Nind (2009; p.7) notes that ‘researchers can take positive action to increase capacity [to consent]’. Similarly, the Department of Health (2001) presumes that:
‘…many children will be competent if information is presented in an appropriate way and they are supported through the decision-making process’ (DoH, 2001:4).
Consequently, there is an onus on researchers to develop appropriate methods to achieve informed consent which can scaffold understanding in order to encourage and maintain voluntary and positive participation. This includes careful consideration of what information about the research is provided and how it can be tailored effectively to meet the information needs of particular children or groups of children (Dockett & Perry, 2011; Wiles et al., 2005). The presentation and accessibility of the information itself is covered above; in addition, researchers need to consider how children can be reminded and supported over time regarding their rights to participation and withdrawal.
In this regard, touch-screen technologies such as smartphones and tablet devices offer a direct, familiar interface for many children and young people that can be used for supporting and recording decision-making both at the start, and during the research process. For children for whom written or spoken responses may be problematic, demonstrating choice through touch offers an important avenue for autonomous decision-making. In addition, video / audio capture of responses (both verbal and non-verbal) can be easily achieved via digital technologies and revisited as many times as necessary throughout a project to check or aid understanding and memory.
An additional inclusive affordance is around location/presence – many of these technologies are with their ‘owners’ at all times, whereas previous technologies (PCs, laptops) were sited – and ‘owned’ – by the school or home. Not only could this be an important feature in helping children to make individual and autonomous decisions, but such ‘ownership’ (even if temporary within the context of a research project) also offers social kudos for young people trying to protect their image and vulnerable identities (Nind et al., 2012). Digital technologies are therefore likely to be valuable for presenting initial information about research to participants and their families, and also for providing opportunities for capturing visual records of decisions and choices if consent is negotiated over time (Dockett & Perry, 2011).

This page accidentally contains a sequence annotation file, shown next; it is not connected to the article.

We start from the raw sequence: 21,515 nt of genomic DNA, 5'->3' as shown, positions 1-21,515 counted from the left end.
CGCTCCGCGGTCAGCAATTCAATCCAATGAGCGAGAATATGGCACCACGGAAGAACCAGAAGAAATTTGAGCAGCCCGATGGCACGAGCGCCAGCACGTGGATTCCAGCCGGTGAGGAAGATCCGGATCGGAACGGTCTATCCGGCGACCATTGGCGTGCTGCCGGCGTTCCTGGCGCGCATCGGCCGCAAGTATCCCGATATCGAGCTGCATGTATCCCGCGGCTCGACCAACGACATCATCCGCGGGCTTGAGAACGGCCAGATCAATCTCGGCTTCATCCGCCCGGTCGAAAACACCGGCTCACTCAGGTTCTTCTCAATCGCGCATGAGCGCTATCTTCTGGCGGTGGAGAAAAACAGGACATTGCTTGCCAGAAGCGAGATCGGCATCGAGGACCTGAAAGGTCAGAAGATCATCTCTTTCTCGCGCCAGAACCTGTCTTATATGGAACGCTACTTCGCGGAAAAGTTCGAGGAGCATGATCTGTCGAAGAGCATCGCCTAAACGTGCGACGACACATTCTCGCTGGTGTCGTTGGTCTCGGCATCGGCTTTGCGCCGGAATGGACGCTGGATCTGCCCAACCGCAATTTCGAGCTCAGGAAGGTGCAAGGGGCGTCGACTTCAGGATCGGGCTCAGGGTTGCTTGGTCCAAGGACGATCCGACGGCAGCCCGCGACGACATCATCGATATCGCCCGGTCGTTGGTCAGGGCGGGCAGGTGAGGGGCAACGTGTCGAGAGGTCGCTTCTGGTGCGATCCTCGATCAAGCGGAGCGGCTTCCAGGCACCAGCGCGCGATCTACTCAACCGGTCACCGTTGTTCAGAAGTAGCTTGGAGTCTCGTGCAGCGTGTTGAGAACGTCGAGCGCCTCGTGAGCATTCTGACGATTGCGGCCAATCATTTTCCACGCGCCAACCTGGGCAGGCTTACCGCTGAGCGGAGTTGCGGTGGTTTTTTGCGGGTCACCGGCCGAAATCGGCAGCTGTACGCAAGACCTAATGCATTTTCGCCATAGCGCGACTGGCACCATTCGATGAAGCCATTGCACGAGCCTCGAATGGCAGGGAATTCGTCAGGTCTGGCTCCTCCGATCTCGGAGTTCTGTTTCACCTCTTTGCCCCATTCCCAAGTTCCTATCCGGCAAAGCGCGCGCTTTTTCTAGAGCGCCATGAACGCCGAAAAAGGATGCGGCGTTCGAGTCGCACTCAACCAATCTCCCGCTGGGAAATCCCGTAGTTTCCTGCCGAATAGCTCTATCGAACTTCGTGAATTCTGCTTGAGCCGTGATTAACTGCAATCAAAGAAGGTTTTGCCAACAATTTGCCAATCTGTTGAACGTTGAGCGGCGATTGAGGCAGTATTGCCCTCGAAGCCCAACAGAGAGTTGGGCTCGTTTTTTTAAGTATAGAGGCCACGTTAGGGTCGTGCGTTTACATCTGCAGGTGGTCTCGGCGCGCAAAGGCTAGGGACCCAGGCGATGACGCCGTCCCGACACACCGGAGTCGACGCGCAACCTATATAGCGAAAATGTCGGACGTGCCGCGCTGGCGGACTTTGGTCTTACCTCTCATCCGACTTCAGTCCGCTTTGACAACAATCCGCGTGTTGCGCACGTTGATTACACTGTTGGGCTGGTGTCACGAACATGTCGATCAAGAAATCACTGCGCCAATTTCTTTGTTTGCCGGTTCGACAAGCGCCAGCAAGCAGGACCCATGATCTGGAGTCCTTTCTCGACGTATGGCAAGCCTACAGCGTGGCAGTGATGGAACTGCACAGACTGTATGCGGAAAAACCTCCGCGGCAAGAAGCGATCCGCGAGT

Some cautionary notes
Of course, as well as the potential that digital technologies may offer in this context there are important cautionary factors that must also be considered. Firstly, the governance of research ethics at Universities, including the requirement for research activities to be insured, means there has been an increasing formalisation of the process of gaining informed consent from research participants (Wiles et al., 2005). This includes an expectation that consent to participate should ‘typically’ be signalled by a written signature, which is also recommended by the ESRC’s Framework for Research Ethics (2010):
‘…the information should be provided in written form, time should be allowed for the participants to consider their choices, and the forms should be signed off by the research participants to indicate consent’ (p.28).